* an advantage of an Author’s Site is that you can schedule your blog postings as facebook, twitter, medium, pinterest, linkedin, and many other postings. you control what blog goes to each social media and when. You can be active in social media without ever directly posting.

    I won’t say that my http://matryoschka.com is emulatable, but it demonstrates a different approach. Without a catalog of published works, I went with essays on the themes that permeate my writing: the meanness of social comics and commentary, the cheapening of the English language via PC mangling, and off-beat observations.

    The intent has been to post short excerpts of my novels and short stories, but that remains aspirational. What will happen, before the end of the year, will be full-color spreads of published works. Yep, I’m getting close.

    1. AutoCrit says:

      Thanks for sharing your recommendation and experiences, Terry Gene! And thanks for being an AutoCritter—it’s always great to hear from authors who are using our software to reach their writing goals.

  4. Very interesting Blog. I do have a website, but it is always nice to see how other authors select the information they want on their website. I always learn something new with AutoCrit. thanks.

  5. terry gene says:

    ” digital sharecropping. Farming someone else’s fields is the very definition of how to stay poor.
    Using Facebook, Twitter etc. is great but hard as it is to believe, they could go the way of MySpace or change their rules overnight, and you’re in trouble. Wix and Weebly: same thing.”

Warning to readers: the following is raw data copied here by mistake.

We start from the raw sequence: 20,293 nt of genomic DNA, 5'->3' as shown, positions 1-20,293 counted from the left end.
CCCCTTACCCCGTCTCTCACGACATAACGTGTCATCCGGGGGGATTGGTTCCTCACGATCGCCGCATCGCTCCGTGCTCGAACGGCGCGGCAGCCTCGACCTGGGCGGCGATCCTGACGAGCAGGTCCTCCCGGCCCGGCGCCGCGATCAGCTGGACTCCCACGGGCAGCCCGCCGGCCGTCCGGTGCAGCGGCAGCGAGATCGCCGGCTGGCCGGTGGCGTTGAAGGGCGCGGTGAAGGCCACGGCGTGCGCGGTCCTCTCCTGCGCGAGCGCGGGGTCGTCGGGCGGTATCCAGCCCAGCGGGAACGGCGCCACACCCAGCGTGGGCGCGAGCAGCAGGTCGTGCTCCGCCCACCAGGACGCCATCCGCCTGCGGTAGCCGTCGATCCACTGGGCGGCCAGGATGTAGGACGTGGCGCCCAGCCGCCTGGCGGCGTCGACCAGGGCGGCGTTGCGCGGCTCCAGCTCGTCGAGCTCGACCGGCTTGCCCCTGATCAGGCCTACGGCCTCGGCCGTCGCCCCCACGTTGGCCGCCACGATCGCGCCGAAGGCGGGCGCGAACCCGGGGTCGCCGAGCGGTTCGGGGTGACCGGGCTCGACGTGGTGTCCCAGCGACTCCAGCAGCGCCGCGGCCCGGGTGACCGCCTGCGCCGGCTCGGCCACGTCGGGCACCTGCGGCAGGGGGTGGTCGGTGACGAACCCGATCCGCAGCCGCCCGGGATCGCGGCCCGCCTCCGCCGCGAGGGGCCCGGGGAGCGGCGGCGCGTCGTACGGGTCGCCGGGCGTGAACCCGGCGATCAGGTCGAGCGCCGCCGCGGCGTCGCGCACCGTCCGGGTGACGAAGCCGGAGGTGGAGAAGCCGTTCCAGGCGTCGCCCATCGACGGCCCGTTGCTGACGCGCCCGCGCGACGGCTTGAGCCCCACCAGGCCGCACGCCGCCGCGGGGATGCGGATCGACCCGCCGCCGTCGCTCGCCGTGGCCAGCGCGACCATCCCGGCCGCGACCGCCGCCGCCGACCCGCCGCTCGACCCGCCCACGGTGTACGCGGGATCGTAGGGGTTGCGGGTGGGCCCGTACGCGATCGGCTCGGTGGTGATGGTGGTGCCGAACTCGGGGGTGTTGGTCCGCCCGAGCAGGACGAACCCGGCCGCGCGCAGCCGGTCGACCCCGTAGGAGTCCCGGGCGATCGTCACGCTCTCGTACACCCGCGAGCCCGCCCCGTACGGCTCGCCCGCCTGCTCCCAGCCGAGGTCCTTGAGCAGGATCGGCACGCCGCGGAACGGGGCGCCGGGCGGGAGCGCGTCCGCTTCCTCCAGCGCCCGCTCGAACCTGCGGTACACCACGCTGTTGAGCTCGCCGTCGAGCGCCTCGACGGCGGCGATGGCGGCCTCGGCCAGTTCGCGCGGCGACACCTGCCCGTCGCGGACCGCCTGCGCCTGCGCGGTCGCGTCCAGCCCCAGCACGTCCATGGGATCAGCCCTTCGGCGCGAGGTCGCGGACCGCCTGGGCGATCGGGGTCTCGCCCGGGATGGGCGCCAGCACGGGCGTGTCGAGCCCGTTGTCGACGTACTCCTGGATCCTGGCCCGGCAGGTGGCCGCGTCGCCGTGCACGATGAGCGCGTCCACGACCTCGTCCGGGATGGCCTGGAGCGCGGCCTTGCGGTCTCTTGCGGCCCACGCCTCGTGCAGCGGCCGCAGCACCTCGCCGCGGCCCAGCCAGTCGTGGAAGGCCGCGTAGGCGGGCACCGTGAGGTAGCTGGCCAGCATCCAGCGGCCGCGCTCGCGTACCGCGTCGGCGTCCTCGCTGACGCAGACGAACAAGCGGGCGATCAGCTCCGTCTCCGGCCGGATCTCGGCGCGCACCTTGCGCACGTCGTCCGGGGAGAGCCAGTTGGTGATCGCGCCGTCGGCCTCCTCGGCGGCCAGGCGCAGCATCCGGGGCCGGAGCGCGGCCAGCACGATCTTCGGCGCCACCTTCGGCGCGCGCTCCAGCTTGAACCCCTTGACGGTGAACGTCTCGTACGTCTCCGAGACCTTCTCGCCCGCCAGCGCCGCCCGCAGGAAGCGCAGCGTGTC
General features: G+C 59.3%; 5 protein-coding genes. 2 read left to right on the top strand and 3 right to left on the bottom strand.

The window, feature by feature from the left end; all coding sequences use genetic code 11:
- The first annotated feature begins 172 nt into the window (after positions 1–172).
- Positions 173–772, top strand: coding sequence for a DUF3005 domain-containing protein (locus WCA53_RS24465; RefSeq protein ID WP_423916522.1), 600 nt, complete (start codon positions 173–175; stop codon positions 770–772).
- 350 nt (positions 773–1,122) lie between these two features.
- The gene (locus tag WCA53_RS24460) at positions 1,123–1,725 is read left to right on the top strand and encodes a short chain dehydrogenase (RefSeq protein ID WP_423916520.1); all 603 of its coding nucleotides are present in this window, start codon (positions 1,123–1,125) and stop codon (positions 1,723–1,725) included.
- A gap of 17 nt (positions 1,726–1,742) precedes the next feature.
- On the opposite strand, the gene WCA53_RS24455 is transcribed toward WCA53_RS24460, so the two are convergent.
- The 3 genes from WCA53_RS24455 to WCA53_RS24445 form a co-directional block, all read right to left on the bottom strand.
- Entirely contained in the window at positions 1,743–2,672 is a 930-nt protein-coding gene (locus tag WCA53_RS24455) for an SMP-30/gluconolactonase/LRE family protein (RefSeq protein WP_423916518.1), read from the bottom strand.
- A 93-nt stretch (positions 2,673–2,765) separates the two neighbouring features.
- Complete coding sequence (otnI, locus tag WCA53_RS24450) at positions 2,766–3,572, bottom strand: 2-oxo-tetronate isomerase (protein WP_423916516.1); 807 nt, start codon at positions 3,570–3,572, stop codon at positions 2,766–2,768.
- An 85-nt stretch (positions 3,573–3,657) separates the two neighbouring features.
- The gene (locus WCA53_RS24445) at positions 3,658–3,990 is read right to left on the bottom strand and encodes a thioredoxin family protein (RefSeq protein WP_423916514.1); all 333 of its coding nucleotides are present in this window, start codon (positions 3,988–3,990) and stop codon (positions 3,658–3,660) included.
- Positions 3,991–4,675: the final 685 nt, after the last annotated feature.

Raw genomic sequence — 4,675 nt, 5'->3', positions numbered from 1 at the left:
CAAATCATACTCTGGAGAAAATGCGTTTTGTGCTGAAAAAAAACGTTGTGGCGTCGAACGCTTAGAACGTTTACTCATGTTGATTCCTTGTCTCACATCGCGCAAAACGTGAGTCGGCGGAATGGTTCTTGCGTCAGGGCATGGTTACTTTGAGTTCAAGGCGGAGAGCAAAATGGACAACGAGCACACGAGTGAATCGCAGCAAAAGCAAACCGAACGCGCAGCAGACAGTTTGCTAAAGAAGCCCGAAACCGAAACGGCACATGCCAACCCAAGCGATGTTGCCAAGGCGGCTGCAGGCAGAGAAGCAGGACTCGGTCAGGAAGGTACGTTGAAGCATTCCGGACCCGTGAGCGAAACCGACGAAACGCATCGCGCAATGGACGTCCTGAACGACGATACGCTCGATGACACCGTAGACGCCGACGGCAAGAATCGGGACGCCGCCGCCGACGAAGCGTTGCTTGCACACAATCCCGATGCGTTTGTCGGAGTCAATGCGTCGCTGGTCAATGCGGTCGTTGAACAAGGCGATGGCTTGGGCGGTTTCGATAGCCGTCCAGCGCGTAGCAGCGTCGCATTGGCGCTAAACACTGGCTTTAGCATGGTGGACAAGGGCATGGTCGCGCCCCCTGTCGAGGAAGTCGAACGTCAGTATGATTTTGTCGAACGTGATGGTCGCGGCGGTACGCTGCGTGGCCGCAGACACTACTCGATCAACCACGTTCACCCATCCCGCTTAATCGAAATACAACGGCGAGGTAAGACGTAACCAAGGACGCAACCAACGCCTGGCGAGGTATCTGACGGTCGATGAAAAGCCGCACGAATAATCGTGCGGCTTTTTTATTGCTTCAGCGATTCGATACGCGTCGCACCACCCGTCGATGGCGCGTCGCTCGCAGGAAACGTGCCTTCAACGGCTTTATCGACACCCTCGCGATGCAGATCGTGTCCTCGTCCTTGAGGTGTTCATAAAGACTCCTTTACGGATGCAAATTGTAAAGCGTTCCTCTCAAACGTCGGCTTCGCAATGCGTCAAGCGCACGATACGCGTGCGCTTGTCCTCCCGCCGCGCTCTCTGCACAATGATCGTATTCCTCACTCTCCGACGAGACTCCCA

Totally agree. I had to drop my novel series homepage on Facebook as the number of visitors dropped like a rock, even with fresh content weekly. This is the same time I got blandishments from Facebook on how they would drive visitors to my Page for a small fee. This is a major rip-off. It may work for major brands, but all the author advice sites say it doesn’t work for normal people.

    As a test, I created a targetted ad based on Facebook demographics. Ran it a week. Result?

    $0.75 per click through, $4.27 per ‘subscriber.’ Are you **** kidding me?

    I get much more traffic on my slow to post WordPress site.

  6. Hey, AutoCrit blog: can we get notifications of new comments once we’ve posted? I hate to bomb and run but if I hadn’t remembered to come back, I wouldn’t have known there was a conversation here.

    1. AutoCrit says:

      Thanks for the feedback, Joel! I’ll send the request to our development team. ~Karen

  7. Andrea says:

    Thanks for the info. I do have ne question: I want to use a pen name, is it a good option to build a website with your pen name or your real name? The same question goes for looking for an agent.
    Feedback appreciated,
    Thanks

Leave a Reply

Your email address will not be published. Required fields are marked *

This site uses Akismet to reduce spam. Learn how your comment data is processed.